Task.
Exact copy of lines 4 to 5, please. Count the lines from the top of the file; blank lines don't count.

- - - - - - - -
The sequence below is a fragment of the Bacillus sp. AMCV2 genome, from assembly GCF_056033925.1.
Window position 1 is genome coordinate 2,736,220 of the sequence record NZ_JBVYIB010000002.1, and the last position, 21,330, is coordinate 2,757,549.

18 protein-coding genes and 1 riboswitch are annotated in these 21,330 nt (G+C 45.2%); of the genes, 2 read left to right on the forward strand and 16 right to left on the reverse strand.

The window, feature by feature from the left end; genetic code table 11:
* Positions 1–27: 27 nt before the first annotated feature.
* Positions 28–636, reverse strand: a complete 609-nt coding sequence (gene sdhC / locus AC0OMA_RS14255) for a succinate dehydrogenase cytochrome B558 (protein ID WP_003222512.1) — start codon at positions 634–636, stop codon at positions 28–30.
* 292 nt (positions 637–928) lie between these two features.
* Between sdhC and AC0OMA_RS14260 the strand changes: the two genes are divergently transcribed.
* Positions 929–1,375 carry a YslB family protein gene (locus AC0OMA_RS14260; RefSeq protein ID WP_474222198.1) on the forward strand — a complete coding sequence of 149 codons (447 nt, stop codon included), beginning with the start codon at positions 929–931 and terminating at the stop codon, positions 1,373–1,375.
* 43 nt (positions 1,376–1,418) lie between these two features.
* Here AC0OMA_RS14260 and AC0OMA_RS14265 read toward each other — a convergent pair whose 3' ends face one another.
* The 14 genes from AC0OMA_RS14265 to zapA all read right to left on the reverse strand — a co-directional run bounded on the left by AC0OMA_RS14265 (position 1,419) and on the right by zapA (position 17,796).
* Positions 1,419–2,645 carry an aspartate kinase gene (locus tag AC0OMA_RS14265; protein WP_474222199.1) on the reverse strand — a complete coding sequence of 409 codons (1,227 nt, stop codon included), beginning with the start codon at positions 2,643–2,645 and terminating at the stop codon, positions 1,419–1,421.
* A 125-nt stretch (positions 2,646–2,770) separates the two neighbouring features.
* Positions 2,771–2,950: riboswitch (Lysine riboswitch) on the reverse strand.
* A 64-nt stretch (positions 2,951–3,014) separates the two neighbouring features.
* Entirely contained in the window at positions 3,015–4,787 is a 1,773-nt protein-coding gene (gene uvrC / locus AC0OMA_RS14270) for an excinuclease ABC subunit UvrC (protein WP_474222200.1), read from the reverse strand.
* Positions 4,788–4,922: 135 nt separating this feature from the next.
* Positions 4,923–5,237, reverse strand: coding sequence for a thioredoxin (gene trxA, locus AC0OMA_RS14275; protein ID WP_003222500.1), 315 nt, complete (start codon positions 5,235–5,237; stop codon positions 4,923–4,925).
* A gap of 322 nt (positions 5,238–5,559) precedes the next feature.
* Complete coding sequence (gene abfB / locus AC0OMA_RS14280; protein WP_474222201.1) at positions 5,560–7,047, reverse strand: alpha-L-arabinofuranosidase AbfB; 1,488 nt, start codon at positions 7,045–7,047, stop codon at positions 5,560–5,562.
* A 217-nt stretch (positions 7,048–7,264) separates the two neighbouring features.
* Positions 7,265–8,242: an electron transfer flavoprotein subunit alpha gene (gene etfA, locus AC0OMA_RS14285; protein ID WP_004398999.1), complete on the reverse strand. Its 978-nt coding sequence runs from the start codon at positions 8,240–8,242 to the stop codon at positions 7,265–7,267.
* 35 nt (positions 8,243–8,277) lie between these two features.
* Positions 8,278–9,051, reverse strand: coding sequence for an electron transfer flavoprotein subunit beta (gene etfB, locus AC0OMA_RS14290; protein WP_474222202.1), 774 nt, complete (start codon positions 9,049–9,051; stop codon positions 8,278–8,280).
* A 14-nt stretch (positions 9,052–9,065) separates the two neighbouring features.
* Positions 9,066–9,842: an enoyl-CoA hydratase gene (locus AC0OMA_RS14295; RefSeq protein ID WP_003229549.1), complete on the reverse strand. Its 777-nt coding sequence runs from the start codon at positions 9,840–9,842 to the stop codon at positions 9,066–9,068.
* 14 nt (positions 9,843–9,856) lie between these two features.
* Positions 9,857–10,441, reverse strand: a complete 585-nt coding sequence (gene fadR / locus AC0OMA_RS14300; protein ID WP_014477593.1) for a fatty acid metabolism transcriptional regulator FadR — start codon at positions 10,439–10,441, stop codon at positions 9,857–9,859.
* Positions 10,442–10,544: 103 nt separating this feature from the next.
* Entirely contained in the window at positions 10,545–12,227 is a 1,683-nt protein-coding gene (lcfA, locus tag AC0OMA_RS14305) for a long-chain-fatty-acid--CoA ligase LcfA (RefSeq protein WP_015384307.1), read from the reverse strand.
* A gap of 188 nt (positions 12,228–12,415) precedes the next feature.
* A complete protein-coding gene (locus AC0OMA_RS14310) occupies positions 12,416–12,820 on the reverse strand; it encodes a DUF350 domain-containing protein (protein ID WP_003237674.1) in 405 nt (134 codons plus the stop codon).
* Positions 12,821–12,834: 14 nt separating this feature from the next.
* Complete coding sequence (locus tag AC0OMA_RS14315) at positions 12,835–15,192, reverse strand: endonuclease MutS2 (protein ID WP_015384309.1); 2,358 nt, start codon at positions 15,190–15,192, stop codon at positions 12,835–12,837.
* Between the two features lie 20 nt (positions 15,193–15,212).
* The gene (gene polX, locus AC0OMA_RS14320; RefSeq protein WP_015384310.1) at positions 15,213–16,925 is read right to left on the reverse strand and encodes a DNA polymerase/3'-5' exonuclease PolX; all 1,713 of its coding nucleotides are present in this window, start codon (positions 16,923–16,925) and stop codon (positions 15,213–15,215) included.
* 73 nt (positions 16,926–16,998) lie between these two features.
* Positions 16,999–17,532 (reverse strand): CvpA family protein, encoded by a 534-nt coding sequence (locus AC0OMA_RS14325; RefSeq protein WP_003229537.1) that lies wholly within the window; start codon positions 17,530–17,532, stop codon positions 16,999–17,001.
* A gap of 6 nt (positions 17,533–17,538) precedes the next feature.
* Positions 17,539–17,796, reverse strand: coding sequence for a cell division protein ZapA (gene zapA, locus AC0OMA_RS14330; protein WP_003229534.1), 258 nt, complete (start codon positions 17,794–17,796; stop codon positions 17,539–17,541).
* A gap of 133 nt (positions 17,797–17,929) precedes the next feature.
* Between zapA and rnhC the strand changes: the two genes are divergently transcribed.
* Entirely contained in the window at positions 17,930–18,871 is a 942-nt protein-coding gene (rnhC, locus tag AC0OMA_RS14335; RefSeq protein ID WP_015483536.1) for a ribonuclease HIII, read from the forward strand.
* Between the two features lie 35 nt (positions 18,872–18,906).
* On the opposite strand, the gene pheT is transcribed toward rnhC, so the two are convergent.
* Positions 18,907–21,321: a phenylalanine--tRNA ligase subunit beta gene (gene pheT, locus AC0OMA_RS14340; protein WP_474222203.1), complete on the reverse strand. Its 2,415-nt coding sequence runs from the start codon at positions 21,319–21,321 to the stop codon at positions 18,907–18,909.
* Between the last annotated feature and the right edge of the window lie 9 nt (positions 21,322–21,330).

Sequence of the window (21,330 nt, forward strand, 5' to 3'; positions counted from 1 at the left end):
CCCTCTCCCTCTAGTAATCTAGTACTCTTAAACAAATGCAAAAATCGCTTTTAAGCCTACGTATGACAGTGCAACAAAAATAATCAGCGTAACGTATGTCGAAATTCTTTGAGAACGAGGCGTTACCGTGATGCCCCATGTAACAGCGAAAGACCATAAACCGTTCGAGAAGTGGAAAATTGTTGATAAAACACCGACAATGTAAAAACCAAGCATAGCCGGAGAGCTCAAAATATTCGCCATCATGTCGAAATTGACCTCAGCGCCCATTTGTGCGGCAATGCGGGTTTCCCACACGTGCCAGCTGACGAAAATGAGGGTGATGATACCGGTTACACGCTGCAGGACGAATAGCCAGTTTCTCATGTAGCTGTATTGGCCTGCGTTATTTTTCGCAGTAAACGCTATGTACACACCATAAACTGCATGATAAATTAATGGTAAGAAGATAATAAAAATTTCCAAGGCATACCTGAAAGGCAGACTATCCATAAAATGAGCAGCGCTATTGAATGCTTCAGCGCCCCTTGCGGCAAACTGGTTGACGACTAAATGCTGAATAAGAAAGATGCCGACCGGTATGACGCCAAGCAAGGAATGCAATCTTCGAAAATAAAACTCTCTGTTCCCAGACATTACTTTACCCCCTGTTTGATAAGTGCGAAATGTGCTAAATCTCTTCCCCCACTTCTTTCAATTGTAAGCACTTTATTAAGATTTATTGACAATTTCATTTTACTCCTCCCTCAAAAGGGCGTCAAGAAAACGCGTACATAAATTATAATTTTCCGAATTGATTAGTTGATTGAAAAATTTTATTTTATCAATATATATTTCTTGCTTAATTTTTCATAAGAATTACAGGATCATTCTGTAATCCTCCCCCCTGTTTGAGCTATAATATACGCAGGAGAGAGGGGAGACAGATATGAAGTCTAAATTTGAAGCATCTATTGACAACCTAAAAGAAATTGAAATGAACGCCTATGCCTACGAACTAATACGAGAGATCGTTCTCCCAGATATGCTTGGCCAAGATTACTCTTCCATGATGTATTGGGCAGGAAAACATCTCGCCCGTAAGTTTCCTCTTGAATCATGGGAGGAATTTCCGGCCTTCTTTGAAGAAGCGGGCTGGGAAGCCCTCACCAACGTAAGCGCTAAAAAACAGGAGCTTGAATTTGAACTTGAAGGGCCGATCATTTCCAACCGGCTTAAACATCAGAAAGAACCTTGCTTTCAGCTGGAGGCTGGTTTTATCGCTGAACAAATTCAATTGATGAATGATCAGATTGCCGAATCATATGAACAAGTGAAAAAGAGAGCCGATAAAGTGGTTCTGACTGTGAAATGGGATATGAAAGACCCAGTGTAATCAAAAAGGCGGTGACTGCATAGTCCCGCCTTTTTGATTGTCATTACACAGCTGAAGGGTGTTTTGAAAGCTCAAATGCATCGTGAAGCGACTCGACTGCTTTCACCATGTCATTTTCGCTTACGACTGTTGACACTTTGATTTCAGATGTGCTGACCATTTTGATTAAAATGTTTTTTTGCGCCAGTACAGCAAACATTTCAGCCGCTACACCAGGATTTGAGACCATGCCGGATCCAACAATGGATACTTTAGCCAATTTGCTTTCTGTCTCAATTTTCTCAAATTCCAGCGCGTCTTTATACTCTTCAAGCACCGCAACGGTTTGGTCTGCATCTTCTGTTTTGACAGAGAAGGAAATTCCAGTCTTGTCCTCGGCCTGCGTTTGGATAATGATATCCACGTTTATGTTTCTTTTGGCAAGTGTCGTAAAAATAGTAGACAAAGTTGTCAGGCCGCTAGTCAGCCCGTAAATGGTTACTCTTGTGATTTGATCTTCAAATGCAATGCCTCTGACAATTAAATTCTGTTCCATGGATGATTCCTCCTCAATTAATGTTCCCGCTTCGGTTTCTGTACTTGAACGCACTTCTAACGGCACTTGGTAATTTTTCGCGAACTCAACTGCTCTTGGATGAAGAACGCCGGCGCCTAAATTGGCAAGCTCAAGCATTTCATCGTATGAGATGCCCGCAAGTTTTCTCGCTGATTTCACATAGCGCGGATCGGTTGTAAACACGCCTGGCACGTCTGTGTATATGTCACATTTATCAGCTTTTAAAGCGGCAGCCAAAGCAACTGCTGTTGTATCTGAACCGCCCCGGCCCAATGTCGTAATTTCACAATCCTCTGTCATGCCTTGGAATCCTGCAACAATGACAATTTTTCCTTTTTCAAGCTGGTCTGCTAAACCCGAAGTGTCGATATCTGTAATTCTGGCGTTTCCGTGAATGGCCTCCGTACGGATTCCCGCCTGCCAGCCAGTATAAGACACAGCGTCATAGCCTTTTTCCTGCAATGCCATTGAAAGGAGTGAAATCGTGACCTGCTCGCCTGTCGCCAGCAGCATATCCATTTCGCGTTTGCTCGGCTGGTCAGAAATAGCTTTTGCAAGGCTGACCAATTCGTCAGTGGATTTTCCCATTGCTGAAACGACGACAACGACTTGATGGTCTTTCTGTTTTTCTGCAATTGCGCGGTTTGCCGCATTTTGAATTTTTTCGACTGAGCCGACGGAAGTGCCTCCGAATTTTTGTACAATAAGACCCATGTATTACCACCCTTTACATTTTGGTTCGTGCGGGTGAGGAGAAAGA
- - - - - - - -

The window, feature by feature from the left end; genetic code table 11:
* Positions 1–27: 27 nt before the first annotated feature.